We recognize that the benchmark plan is severely malapportioned, with Districts 1, 4, and 5 being the most underpopulated, and that the black population percentage, on a county-wide basis, has dropped seven points.   Accordingly, our analysis establishes that it is not possible to remedy the existing malapportionment and still retain three black population majority districts.   While the loss of a third district that is majority black in population appears to be unavoidable, the loss of a second district in which the black voters can elect candidates of choice is not.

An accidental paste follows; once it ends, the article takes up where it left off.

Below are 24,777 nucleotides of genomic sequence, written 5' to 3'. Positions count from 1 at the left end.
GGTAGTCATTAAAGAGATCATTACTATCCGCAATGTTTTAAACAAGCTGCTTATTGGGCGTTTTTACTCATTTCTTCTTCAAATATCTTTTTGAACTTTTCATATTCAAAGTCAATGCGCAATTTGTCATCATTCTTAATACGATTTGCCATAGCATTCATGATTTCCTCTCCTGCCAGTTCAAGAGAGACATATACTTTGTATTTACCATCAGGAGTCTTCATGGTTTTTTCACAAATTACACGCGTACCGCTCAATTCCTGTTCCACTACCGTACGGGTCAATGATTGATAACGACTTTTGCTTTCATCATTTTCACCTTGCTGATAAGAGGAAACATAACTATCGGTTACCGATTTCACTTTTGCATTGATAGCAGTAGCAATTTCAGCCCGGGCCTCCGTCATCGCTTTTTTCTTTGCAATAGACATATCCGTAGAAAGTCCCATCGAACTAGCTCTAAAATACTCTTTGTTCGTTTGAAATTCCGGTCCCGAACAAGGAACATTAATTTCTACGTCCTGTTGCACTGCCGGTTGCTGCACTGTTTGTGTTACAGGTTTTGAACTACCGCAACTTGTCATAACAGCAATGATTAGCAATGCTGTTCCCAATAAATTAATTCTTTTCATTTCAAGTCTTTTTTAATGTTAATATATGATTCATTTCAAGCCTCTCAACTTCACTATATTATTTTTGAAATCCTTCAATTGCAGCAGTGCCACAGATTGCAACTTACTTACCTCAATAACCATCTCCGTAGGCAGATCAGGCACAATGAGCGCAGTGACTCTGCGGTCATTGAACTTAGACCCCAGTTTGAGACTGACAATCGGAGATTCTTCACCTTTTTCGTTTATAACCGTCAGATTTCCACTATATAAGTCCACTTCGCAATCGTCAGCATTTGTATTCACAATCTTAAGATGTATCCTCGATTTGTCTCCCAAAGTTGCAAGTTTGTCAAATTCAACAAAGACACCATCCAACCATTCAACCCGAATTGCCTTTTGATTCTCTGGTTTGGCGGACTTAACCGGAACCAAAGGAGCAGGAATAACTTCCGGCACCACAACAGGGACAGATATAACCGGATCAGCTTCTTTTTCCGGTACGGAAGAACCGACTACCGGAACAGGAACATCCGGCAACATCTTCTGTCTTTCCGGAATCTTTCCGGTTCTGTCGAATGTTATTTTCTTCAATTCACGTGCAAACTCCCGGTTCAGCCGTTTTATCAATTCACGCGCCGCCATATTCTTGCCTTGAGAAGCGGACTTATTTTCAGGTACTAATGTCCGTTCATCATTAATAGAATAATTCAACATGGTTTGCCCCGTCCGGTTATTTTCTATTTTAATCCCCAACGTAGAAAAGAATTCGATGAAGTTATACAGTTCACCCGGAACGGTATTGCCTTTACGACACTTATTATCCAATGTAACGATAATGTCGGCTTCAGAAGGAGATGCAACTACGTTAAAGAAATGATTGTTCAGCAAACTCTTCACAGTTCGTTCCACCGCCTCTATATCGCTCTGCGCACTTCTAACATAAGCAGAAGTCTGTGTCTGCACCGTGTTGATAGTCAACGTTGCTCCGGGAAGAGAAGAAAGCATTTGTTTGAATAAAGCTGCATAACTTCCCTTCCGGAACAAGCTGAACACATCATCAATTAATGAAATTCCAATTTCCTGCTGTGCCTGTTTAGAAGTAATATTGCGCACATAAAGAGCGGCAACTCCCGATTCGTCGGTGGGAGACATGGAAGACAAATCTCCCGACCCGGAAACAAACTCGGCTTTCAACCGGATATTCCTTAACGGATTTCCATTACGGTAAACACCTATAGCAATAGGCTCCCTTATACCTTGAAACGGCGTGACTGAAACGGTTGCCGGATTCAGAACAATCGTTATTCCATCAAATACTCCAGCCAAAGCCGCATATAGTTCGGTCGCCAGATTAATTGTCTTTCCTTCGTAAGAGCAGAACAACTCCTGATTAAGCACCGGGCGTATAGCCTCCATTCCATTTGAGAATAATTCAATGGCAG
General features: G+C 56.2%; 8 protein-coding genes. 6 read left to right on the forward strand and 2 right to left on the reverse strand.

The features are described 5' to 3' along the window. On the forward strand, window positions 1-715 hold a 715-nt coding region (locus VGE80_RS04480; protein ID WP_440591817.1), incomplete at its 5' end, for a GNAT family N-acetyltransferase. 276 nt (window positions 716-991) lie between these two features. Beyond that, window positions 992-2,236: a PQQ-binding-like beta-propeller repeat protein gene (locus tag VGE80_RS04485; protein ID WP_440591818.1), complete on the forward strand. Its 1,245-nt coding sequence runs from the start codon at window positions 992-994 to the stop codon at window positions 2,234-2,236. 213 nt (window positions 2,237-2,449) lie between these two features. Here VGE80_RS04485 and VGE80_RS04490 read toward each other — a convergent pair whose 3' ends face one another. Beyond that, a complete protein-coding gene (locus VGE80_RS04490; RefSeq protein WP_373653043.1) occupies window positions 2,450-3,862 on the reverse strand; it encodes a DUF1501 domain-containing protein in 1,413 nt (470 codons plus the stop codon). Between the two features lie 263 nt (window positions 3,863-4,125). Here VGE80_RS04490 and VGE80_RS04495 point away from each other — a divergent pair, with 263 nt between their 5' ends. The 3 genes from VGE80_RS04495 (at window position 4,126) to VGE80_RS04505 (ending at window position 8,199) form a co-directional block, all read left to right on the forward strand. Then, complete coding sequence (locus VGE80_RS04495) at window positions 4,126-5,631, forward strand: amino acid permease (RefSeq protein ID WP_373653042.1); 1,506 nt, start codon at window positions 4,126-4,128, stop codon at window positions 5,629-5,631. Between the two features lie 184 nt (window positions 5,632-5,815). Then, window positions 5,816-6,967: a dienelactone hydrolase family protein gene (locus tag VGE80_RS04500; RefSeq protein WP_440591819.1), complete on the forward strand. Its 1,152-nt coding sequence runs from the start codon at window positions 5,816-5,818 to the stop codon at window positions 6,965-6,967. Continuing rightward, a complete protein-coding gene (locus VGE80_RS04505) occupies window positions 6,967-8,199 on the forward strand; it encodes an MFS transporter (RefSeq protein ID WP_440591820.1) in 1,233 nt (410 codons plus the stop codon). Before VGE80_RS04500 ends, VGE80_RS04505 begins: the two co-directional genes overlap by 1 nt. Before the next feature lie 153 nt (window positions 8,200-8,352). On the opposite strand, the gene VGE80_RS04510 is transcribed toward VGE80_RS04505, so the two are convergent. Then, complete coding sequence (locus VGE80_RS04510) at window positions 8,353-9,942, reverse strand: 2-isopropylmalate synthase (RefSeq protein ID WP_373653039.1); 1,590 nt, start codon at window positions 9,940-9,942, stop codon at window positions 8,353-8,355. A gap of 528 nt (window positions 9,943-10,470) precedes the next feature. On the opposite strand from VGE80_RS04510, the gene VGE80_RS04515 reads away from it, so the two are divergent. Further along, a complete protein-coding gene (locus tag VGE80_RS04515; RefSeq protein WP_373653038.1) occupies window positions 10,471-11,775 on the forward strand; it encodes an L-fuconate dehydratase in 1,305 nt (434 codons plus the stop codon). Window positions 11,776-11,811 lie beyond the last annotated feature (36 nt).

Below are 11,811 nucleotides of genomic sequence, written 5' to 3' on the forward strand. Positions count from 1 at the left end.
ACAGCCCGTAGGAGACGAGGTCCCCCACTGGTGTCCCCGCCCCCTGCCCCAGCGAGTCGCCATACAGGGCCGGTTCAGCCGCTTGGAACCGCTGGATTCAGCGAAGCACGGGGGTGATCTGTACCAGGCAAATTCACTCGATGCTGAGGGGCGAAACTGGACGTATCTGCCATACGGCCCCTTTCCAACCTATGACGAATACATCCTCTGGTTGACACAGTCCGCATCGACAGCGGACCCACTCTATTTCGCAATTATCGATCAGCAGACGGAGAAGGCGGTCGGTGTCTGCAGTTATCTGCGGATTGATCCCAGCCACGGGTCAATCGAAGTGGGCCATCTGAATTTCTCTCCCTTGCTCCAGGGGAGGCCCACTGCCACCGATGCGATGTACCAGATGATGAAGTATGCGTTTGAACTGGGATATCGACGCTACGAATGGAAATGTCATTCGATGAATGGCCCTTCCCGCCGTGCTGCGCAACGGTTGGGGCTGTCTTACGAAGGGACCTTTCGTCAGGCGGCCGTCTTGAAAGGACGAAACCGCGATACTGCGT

Although the plan drops the number of viable minority districts by one, the school board contends that this was necessary as a result of the confluence of the malapportionment and the drop in the county's black population from 1990, which made the result inevitable.   If a retrogressive redistricting plan is submitted, the jurisdiction seeking preclearance of such a plan bears the burden of demonstrating that a less-retrogressive plan cannot reasonably be drawn.  Supplemental Guidance Concerning Redistricting and Retrogression Under Section 5 of the Voting Rights Act, 66 Fed. Reg. 5411 (Jan. 18, 2001).  Where the jurisdiction asserts that a non-retrogressive plan is not possible in light of one-person, one vote guarantees or other constitutional limitations, we look to see if an non-retrogressive alternative is feasible and, in certain instances, may develop illustrative plans as part our analysis. Id. at 5413.